Blister's 2019-2020 Reviewer Quiver Selections

Assuming my location is somewhere in the western states, it would be the same as my current selection. Over the years, I have had exceptionally few issues with my 4FRNT skis. I’d have no second thoughts about trusting them to hold up for the next three years.

I am a bit more skeptical about the Shift binding holding up to a lot of resort abuse over a period of three years, but there is only one way to find out! Hardpack hammering is hard on any binding, and I have broken more than a few over the years in this manner. But with the extensive materials design as well as the engineering surrounding its use that went into the Shift, I’d be willing to give them the benefit of the doubt, and simultaneously not feel like I was asking too much from them to hold up to three years of mixed backcountry and resort duty.

IV. What skis were most difficult to leave off your list?

For a 2-ski quiver, I put a lot of thought into the idea of one backcountry ski, and one resort ski. The idea of having a simple and lightweight backcountry binding and a beefy resort binding on my skis has a lot of appeal. Ultimately, I decided I would prefer to have the versatility to match snow conditions regardless of where I’m skiing, rather than having the “perfect” setup 60% of the time. Situations where I don’t have the right ski for the day would create more anxiety than not having the ideal binding.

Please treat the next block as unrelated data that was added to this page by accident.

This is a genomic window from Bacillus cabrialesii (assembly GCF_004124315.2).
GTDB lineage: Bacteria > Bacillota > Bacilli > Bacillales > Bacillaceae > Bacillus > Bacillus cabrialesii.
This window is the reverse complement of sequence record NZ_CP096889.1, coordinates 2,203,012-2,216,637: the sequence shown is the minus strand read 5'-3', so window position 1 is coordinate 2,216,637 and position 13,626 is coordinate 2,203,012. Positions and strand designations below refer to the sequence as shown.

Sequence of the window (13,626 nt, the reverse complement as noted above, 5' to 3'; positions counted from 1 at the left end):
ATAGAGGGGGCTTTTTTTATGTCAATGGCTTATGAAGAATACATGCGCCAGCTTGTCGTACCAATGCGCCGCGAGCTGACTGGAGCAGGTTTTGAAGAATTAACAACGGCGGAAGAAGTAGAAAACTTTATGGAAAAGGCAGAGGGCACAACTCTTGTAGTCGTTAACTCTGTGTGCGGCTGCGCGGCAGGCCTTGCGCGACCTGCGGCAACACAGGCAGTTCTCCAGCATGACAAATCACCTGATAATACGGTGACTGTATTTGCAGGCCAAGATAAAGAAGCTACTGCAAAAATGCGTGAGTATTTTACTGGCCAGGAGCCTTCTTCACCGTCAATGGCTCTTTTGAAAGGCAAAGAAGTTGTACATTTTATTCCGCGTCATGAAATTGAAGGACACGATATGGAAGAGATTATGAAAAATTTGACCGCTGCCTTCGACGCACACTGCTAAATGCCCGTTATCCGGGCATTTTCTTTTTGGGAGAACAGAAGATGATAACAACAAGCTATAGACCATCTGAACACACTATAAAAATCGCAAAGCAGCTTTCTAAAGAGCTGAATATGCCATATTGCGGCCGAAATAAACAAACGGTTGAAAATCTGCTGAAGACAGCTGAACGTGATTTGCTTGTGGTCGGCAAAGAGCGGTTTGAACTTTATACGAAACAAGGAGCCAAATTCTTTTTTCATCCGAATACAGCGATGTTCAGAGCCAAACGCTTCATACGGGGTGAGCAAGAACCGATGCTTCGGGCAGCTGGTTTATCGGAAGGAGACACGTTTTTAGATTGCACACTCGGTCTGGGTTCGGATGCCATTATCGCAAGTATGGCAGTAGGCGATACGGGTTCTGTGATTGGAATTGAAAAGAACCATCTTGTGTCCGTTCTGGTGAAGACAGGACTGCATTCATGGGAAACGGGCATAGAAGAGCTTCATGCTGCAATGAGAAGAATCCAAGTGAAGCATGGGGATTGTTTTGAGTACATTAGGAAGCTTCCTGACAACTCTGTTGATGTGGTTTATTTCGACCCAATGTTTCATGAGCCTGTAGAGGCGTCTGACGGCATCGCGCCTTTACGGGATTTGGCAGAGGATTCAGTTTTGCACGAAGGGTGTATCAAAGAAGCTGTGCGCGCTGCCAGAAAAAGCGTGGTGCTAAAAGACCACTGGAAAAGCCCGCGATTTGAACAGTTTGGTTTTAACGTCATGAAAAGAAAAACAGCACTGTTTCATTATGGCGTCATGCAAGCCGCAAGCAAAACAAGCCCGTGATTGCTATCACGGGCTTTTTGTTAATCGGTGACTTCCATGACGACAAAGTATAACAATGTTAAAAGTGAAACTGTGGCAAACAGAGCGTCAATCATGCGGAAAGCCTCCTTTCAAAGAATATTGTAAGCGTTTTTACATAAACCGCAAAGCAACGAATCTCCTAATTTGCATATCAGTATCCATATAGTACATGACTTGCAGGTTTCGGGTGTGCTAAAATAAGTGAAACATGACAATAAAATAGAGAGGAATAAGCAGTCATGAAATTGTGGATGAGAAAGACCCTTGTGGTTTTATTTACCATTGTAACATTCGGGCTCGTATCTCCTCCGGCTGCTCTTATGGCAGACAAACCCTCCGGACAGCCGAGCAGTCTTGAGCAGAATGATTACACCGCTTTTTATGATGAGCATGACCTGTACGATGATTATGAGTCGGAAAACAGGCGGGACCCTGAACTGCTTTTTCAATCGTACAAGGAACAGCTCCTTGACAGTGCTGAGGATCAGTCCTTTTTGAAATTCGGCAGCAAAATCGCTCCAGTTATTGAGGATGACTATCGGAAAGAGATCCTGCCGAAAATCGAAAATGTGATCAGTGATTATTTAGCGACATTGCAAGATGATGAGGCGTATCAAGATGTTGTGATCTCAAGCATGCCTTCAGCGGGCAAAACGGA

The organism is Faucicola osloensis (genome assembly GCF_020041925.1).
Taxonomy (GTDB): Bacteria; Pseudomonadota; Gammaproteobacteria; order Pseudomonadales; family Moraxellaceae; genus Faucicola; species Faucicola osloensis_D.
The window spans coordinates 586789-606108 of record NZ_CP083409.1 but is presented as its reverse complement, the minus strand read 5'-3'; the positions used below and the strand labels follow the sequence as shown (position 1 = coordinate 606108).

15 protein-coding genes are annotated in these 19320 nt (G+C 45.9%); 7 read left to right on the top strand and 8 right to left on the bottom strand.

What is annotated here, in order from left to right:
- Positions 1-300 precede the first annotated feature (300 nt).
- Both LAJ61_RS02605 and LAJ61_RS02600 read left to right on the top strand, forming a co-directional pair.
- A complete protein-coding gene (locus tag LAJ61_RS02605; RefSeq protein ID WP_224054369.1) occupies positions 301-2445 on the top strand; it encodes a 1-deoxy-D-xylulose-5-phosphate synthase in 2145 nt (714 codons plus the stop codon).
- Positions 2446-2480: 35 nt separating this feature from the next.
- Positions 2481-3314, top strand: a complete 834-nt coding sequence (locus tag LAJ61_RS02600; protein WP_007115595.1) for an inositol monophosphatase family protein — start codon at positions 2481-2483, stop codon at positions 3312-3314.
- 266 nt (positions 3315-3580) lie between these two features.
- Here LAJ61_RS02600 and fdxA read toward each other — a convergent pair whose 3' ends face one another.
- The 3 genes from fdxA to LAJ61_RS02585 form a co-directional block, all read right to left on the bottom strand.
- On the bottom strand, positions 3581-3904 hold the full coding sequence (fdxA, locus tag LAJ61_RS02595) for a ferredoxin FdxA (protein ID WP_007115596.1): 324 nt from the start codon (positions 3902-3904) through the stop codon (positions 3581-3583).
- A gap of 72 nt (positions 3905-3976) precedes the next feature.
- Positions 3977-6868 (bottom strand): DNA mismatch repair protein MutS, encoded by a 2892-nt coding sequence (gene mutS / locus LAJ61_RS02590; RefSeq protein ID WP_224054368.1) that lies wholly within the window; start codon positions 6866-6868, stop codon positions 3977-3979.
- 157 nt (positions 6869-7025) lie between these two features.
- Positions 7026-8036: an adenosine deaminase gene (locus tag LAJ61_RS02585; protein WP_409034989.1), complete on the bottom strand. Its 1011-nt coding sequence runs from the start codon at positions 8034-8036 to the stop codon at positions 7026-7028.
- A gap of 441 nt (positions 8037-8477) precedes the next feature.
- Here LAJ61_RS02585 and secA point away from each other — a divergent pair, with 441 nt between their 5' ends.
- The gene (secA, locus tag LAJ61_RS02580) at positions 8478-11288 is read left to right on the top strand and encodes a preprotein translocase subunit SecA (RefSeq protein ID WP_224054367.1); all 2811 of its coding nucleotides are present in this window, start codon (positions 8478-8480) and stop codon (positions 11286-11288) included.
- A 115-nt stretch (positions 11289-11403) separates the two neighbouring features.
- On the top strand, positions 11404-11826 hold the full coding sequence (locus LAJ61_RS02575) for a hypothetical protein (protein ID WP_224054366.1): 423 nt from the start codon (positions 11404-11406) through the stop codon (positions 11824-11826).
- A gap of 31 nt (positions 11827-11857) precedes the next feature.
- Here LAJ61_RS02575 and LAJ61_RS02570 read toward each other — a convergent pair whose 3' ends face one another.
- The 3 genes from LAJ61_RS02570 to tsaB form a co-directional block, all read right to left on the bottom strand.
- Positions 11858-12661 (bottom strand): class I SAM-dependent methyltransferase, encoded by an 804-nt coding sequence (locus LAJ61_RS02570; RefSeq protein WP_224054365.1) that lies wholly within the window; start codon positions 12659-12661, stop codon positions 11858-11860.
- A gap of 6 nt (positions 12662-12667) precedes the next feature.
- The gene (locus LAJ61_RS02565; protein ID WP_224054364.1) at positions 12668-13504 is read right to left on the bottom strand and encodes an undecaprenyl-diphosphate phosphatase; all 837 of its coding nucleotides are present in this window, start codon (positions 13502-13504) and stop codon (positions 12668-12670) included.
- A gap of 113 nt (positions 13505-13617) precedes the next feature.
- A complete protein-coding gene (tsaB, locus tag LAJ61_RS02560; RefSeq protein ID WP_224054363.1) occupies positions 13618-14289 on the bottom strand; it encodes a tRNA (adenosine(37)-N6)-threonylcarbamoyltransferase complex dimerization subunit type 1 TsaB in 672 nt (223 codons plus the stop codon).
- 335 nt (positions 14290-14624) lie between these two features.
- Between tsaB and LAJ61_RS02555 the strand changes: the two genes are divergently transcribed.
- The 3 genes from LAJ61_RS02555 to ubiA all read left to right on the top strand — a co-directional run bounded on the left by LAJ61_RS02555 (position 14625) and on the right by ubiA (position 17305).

But two skis that were at the forefront of my mind in a one-backcountry-setup scenario were the Volkl BMT 109 and the Faction Prime 4.0. Both are relatively light, powerful, directional skis. Both are different in character than the 4FRNT skis I selected, but they do a good job of spanning a very wide range of conditions, and do so with little drama. In a 1-ski scenario, nothing is worse than having a specialized ski that is sketchy when used outside its intended use. The BMT 109 and Prime 4.0 may not be as nice on the up as the Raven or stay as loose in pow as the Renegade, but I could grab either one on any day of the season and never wonder if I was going to be in over my head.